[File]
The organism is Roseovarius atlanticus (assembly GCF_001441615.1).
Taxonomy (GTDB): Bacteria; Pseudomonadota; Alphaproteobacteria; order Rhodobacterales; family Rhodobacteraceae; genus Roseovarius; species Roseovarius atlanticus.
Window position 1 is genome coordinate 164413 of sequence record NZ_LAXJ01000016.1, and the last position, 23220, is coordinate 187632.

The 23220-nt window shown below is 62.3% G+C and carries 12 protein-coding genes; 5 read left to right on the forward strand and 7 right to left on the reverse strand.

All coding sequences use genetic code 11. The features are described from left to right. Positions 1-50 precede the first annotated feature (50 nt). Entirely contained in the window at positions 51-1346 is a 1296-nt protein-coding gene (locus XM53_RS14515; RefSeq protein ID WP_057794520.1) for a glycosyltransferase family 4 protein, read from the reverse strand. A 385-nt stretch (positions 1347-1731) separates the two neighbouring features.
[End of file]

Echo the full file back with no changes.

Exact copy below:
The organism is Roseovarius atlanticus (assembly GCF_001441615.1).
Taxonomy (GTDB): Bacteria; Pseudomonadota; Alphaproteobacteria; order Rhodobacterales; family Rhodobacteraceae; genus Roseovarius; species Roseovarius atlanticus.
Window position 1 is genome coordinate 164413 of sequence record NZ_LAXJ01000016.1, and the last position, 23220, is coordinate 187632.

The 23220-nt window shown below is 62.3% G+C and carries 12 protein-coding genes; 5 read left to right on the forward strand and 7 right to left on the reverse strand.

All coding sequences use genetic code 11. The features are described from left to right. Positions 1-50 precede the first annotated feature (50 nt). Entirely contained in the window at positions 51-1346 is a 1296-nt protein-coding gene (locus XM53_RS14515; RefSeq protein ID WP_057794520.1) for a glycosyltransferase family 4 protein, read from the reverse strand. A 385-nt stretch (positions 1347-1731) separates the two neighbouring features.